The UK’s international development minister, Priti Patel, discussed with Israeli diplomats the idea of giving British foreign aid money to the Israeli army, Downing Street has confirmed.
A Number 10 spokesman said a conversation had taken place between Ms Patel and Israeli officials, after it was reported that she had suggested funnelling money to the Israeli armed forces.
Theresa May’s spokesman highlighted that the Israeli army runs a hospital for Syrian refugees, but said the UK currently provides no financial support to Israeli forces and that there would be no change in policy.
The admission heaps embarrassment on PM May who was completely unaware that Ms Patel had met the Israeli Prime Minister Benjamin Netanyahu and other key figures during her holiday to Israel.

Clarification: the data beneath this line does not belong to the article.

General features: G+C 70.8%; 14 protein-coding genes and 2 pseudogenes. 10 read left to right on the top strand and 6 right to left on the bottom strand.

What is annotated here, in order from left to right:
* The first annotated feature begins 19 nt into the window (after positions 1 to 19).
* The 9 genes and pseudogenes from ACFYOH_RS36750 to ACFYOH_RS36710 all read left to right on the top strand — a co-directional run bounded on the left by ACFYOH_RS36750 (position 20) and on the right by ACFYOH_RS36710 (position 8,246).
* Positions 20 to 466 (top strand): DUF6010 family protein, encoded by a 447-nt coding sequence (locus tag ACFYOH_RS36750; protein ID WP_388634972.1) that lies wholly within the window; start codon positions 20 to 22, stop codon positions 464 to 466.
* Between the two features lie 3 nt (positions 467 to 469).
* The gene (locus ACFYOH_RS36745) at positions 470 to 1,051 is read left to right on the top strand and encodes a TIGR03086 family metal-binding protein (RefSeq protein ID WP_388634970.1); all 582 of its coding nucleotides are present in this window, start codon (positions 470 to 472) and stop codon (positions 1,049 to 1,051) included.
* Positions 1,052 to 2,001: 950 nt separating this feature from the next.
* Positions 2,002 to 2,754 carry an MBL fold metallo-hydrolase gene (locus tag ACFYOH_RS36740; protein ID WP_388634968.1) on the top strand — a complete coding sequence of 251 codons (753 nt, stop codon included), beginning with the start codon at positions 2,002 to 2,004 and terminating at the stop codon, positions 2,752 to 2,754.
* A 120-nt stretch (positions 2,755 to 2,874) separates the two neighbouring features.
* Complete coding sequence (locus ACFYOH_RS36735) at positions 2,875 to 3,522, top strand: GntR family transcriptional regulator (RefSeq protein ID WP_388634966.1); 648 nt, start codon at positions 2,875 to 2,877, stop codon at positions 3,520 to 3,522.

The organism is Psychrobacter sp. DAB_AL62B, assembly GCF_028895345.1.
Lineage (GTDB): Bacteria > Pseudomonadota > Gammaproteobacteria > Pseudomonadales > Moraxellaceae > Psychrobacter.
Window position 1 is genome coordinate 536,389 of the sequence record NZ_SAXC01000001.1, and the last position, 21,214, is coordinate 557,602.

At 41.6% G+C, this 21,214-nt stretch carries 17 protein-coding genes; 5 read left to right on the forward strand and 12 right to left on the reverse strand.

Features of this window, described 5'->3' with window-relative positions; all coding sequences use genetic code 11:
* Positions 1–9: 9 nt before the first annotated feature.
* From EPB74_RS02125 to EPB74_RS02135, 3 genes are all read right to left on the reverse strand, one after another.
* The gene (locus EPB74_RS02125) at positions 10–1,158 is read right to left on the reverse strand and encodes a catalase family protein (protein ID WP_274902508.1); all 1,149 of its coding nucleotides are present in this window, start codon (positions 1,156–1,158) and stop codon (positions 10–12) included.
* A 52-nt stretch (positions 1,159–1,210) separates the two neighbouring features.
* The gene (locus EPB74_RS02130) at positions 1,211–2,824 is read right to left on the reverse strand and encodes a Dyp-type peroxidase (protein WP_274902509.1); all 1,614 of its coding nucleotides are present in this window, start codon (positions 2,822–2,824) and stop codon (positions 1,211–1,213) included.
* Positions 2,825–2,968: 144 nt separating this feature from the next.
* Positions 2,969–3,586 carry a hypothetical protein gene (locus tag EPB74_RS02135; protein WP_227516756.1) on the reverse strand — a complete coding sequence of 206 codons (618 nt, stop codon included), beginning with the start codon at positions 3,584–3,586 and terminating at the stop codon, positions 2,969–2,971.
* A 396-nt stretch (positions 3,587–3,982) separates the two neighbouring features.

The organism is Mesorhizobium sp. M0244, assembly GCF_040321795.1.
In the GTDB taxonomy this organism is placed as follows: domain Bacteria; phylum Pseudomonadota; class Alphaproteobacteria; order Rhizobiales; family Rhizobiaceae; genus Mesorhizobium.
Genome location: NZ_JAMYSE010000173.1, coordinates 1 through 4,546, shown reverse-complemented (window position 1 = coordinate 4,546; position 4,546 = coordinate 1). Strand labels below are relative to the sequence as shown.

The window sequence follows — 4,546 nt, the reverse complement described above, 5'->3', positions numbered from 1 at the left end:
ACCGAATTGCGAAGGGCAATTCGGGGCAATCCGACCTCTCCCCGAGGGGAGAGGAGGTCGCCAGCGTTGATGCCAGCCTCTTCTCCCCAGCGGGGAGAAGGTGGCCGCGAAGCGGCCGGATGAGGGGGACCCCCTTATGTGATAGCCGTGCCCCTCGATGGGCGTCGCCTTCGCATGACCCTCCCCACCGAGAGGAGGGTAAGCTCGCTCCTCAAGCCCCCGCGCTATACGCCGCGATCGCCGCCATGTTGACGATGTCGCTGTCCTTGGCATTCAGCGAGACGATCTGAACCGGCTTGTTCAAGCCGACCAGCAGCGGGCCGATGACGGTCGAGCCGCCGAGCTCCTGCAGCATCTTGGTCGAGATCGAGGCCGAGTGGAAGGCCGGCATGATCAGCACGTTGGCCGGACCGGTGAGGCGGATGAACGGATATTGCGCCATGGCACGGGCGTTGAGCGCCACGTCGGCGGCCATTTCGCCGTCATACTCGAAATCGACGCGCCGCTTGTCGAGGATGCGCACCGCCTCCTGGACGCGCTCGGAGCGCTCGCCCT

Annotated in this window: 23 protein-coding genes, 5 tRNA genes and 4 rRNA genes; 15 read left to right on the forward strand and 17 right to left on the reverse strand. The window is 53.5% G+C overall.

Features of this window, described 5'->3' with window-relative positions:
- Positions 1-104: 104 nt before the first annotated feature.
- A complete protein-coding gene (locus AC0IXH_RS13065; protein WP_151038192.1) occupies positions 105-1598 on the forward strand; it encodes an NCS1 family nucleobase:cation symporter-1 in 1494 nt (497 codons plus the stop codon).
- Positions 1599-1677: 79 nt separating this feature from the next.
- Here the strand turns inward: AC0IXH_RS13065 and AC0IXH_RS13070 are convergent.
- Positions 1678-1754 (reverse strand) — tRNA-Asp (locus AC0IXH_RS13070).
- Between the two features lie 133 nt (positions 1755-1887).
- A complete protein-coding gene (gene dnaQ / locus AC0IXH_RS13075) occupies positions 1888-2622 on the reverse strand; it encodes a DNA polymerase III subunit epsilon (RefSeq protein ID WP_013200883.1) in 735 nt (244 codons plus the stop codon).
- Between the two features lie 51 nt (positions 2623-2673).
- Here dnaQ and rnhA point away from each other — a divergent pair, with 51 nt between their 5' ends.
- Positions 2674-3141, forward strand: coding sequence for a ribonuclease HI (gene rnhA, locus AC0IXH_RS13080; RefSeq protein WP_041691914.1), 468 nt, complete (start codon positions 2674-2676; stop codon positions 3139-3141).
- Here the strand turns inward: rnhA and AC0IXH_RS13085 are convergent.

The Downing Street spokesman said: “[Ms Patel] did discuss potential ways to provide medical support for Syrian refugees who are wounded who cross into the Golan Heights for aid.
“The Israeli army runs field hospitals there to care for Syrians wounded in the civil war, but there is no change in policy in this area. The UK doesn’t provide any financial support to the Israeli army.”
Asked whether Ms Patel had informed Ms May of this part of her visit once it eventually came to light, the spokesman said: “She was absolutely clear on everybody she had met, and [her department] has been very clear this conversation did take place.
“But there hasn’t been any change in policy resulting from that. There is no UK financial support for the Israeli army.”
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